3. California voters will likely have the opportunity in November to override the court’s error: The California Marriage Protection Act is a voter-sponsored initiative that would amend the California Constitution to provide expressly that “Only marriage between a man and a woman is valid or recognized in California.” The initiative is well on its way to being placed on the November ballot; it acquired far more voter signatures than needed, and those signatures appear to be holding up well in the signature-verification process.
I wish as well that voters could give the justices in the majority the Rose Bird treatment (see This Week for Nov. 4, 1986), but if I understand California law correctly, the earliest any of them will face a retention election is 2014.
4. Chief justice George’s majority opinion reeks of judicial imperialism and rarely takes notice of those pesky yahoos called citizens. When it does, it deals with them dishonestly.
For example, George writes: “If civil marriage were an institution whose only role was to serve the interests of society, it reasonably could be asserted that the state should have full authority to decide whether to establish or abolish the institution of marriage.” By “the state,” George in fact means California’s citizens, whether acting by voter initiative or through their legislators (and he posits an unattractive hypothetical argument that defenders of traditional marriage need not, and apparently did not, make). So we have George, in the course of a flagrantly illegitimate exercise of state power, trying to cast aspersions on the legitimate power of citizens.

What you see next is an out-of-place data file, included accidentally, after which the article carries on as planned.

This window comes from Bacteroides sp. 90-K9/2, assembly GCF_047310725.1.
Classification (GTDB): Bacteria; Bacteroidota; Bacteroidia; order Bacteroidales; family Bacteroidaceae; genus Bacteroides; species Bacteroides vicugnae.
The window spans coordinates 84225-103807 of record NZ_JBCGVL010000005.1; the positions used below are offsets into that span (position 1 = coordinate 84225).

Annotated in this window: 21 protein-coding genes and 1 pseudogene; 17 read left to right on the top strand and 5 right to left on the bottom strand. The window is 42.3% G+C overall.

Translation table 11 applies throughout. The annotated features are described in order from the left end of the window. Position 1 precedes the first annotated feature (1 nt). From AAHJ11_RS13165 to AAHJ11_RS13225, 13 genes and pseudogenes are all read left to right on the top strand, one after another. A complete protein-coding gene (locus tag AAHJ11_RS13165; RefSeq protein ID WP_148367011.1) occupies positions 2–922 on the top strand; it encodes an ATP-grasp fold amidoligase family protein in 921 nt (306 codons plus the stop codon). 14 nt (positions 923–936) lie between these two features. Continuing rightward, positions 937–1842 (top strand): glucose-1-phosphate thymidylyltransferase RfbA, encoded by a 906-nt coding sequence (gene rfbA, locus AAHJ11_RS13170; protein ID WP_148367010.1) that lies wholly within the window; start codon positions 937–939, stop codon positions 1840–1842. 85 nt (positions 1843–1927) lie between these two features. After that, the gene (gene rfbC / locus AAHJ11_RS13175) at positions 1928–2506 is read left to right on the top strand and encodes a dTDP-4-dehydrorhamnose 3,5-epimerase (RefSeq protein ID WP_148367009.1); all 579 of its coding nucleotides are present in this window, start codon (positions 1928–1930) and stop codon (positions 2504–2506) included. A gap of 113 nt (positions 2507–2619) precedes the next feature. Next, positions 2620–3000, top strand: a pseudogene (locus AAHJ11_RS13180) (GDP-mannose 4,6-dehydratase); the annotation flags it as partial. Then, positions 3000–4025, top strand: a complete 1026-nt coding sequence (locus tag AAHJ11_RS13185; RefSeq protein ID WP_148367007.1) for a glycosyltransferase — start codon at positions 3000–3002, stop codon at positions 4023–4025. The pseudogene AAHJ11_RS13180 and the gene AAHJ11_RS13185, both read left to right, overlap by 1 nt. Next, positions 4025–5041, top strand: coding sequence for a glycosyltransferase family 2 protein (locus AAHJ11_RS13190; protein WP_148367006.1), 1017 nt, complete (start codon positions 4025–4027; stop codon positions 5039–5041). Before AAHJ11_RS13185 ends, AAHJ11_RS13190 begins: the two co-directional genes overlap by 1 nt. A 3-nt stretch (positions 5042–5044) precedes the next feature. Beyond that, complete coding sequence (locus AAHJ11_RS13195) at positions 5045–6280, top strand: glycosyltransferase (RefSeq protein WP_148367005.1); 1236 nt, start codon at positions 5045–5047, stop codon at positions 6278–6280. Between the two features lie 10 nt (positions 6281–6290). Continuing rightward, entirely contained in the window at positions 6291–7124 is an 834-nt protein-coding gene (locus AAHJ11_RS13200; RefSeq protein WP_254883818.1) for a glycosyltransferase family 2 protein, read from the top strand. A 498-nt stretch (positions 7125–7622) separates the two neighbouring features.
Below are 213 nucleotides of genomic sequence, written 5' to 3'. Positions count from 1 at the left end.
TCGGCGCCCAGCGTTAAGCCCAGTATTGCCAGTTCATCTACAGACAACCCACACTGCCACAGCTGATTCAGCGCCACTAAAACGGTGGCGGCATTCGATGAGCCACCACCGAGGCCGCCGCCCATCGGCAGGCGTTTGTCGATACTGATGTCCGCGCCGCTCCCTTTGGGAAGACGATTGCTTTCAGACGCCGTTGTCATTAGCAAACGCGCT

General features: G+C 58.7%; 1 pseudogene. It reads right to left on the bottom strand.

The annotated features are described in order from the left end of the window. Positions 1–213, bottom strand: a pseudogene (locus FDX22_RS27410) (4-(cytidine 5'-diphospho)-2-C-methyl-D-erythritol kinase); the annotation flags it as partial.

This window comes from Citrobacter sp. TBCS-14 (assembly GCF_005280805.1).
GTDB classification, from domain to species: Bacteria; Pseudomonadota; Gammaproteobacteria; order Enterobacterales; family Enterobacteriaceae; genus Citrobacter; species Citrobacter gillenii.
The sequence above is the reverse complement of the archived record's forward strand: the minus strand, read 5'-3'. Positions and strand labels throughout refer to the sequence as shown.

Even more brazenly, George later tries to defend his usurpation of the “people’s will” by arguing that the “provisions of the California Constitution itself constitute the ultimate expression of the people’s will.” In a sense, yes–when they are faithfully and properly interpreted and applied. But not when judicial activists like George stretch their terms beyond what the people who adopted them could possibly have meant.
5. Given the high likelihood that the California Marriage Protection Act will be on the state ballot in November, the sensible course of action would be for the state supreme court to stay its ruling until after the November vote (or until after the initiative fails to qualify for the ballot). If the supreme court instead permits its ruling to go into effect promptly (as it apparently intends), it will create the potential for lots of chaos and confusion. Consider, for example, same-sex “marriages” that occur between now and November, and assume that the initiative is adopted, thus overriding the court’s ruling. What happens, say, to a same-sex couple that has moved out of state in the meantime? How would other states treat the “marriage”? How would they handle requests for divorce?
There is one very bad reason for the court to have its ruling take effect in the meantime: to try to affect the November vote by, for example, making same-sex marriage seem a fait accompli. Somehow I suspect that is the majority’s reason.